It has been hard to match the success of the iPod over the years largely because the product has become a cultural icon. When you think of digital media players, the iPod has almost always been a verb, in the same fashion as, perhaps, Photoshop. No competitor can compete with that, even as the product line no longer delivers large unit sales gains year over year.
When it comes to the iPad, it appears that the “killers” are also having trouble leaving the starting gate, and none appear to possess sensible marketing or design.
Now there’s a story that the iPad is has already attained the highest adoption rate, ever, of a consumer electronics gadget, even surpassing the DVD player, according to Bernstein Research. In a Behind the Money report from CNBC, Colin McGranahan, retail analyst at Bernstein Research, states: “By any account, the iPad is a runaway success of unprecedented proportion.”
The firm is basing that statement on the fact that some three million units were sold during the first 80 days, and an estimated 4.5 million units during the just-completed quarter. Of course, we won’t know the real figures for that quarter until Apple releases its financials later this month. Everything else is guesswork, and the pundits and analysts have a long history of underestimating Apple.
For 2011, the sales estimates are in the 21 million range, but again, there’s no certainty how things will play out, since that number represents a little over five million units per quarter, hardly a stretch based on the iPad’s performance so far this year, just as it begins to spread to more and more dealers.
But the real evidence that the iPad has become iconic is not its sales success. If that was true, you could regard the PC boxes from such companies as Dell and HP as iconic, when they are just commodities.
Instead, consider how the iPad is already regarded in popular culture, and certainly Apple’s product placement initiatives have to be credited with the ubiquity of their gear on movies and TV show.
Sometimes they even become part of the plot line.
You can go back to such movies as “Independence Day” and “Mission Impossible,” where the PowerBook of the 1990s was prominently featured. In the former, a PowerBook actually saved the planet by hacking the control center of an alien mothership. And, no, I won’t get into the impossibility of one of our computers somehow communicating with one of theirs. ET must be incredibly stupid!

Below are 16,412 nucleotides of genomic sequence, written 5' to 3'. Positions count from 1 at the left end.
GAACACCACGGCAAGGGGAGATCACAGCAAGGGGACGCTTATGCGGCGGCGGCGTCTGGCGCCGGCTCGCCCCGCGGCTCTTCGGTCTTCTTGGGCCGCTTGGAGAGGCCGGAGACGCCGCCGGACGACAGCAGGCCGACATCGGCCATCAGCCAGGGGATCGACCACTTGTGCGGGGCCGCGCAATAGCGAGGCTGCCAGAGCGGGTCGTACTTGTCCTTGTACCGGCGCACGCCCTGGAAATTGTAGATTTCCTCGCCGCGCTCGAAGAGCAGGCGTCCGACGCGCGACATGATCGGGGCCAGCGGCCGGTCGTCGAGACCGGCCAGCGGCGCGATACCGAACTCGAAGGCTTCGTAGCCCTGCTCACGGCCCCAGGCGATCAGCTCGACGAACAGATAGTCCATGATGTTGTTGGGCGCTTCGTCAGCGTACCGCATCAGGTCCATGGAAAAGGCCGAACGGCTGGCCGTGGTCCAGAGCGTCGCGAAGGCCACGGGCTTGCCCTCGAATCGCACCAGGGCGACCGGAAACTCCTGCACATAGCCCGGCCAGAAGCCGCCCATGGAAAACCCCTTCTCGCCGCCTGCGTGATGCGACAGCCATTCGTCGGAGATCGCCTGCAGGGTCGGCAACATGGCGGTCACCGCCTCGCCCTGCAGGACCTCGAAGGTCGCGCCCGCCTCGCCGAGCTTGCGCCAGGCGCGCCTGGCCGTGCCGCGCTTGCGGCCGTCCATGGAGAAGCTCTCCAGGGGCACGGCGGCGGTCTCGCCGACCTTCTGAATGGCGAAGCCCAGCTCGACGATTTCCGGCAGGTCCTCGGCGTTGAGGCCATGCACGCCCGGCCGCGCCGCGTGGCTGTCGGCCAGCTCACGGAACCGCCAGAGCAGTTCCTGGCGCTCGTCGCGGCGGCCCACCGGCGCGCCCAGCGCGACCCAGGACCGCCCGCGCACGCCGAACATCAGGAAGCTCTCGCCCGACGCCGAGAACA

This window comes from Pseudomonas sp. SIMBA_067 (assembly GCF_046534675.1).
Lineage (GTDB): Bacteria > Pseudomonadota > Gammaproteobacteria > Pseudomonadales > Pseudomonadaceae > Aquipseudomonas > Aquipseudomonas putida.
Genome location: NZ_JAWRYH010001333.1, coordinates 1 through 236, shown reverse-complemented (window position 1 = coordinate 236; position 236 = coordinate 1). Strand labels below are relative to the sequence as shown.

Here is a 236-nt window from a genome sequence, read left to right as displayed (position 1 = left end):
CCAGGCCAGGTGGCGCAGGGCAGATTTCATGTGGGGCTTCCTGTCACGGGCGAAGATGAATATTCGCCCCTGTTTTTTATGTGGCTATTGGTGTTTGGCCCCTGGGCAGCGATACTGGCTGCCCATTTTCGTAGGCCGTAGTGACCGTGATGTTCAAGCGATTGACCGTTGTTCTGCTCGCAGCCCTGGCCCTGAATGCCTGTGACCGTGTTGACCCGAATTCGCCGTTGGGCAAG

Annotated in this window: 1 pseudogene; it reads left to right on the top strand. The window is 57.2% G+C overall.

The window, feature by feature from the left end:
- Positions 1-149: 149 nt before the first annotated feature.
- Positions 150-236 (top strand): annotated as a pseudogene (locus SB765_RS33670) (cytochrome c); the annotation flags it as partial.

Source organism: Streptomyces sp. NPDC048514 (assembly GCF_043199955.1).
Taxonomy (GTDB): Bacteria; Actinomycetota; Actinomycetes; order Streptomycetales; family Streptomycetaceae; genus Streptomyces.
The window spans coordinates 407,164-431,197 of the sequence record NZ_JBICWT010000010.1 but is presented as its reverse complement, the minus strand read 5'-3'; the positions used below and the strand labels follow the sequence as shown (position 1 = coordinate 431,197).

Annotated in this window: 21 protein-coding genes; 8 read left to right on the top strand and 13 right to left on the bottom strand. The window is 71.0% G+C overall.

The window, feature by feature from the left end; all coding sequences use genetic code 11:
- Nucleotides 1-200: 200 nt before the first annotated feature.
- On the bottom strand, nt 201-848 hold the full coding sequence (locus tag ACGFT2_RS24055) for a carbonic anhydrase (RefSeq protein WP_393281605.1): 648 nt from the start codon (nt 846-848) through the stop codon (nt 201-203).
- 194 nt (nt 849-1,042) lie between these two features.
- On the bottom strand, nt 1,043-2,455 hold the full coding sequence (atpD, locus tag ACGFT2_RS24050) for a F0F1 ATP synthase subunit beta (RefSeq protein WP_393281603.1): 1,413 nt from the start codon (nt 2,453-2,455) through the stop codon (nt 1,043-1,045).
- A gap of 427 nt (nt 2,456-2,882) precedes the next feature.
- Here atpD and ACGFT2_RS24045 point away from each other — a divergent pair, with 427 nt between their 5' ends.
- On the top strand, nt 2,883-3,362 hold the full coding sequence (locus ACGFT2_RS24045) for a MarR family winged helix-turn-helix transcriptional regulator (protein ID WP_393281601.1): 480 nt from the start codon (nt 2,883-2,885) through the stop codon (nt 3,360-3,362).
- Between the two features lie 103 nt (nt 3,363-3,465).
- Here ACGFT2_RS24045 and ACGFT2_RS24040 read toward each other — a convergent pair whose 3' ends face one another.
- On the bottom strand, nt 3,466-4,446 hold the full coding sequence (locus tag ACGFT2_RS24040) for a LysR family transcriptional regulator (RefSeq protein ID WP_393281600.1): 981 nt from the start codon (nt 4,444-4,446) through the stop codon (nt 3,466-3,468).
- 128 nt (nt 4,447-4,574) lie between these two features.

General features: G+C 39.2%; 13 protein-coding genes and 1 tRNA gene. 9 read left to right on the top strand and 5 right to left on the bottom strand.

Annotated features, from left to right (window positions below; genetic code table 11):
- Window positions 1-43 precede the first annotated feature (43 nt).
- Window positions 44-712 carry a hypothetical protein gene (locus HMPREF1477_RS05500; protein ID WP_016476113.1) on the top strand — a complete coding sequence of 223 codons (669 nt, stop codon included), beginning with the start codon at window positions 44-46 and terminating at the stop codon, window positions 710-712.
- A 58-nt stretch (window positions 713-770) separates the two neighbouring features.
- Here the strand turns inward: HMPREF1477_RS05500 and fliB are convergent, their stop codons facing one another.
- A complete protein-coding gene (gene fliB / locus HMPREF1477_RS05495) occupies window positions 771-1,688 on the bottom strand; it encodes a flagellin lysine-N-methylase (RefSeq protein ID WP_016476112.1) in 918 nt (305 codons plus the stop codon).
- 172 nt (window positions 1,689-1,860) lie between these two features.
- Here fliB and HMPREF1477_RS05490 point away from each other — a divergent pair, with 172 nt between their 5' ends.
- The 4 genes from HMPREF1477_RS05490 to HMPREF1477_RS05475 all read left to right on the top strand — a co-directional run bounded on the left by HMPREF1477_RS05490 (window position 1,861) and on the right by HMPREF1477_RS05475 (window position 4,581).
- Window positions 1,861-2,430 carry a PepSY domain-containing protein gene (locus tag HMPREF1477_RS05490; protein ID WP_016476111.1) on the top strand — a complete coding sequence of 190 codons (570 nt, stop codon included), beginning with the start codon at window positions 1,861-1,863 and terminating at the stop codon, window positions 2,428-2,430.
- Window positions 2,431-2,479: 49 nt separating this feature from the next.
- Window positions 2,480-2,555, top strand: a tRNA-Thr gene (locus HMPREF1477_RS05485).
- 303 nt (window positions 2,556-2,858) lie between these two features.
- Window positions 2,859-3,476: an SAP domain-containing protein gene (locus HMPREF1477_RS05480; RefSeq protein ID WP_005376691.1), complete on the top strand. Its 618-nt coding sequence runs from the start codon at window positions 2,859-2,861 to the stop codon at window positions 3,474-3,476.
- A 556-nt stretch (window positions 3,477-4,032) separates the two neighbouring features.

Now in a recent episode of the TV procedural drama, “CSI: NY,” several iPads owned by a young woman who was killed off early in the show, became part of the crime scene investigation. Towards the end of the show, you almost began to believe that Apple’s corporate communications people actually contributed some of the dialog, as the iPad was touted as one of our great tech gadgets.
In another sequence, one of the show’s lead characters remarks how her young daughter knows more about the iPhone than she does. Why would that mean anything, other than to once again reveal the importance of an Apple gadget in the unfolding plot?
However, the handheld device used to display photos was definitely no iPad, or maybe the producers haven’t considered adding them to an investigator’s inventory. Or maybe they realize that the New York City Police, the department portrayed in the show, doesn’t sport such advanced gear, and artistic license might be taking things too far.
This is the first time I’ve seen an iPad play a prominent role in a TV show. I’m sure there might be others, since I can’t claim to be a real TV junkie. On the other hand, I have yet to see Hugh Laurie, who plays the title role in “House,” carrying around an iPad during his hospital rounds. The presence of iPads in medical surroundings seems a supremely logical concept. Yes, Dr. House does have a MacBook Pro.
More to the point, I’m curious to see how quickly iPads spread to other TV shows, and I don’t expect it to take very long.
But consider the plight of the rest of the PC industry. When has a Dell or HP ever been mentioned in the dialog, even if their products are visible on a set? The answer is, of course, that they are background commodities and hardly worth any more attention than a washing machine or a refrigerator, neither of which are regarded as icons either.
None of this means that the iPad will sell 21 million copies next year or more, nor how successful it’ll be in the years to come. But when a new gadget becomes part of the script of a TV show just a few months after its release, few would disagree that the potential for success is positively huge.
Even if the forthcoming Samsung Galaxy Tab becomes reasonably popular, you won’t hear anyone talking about their Galaxy Tab on hit shows or blockbuster movies. Such things don’t happen, and this is where Apple has the advantage. Besides, it looks more and more to me that the so-called iPad killers, however good they might be, are fated to be also-rans in the tablet marketplace.
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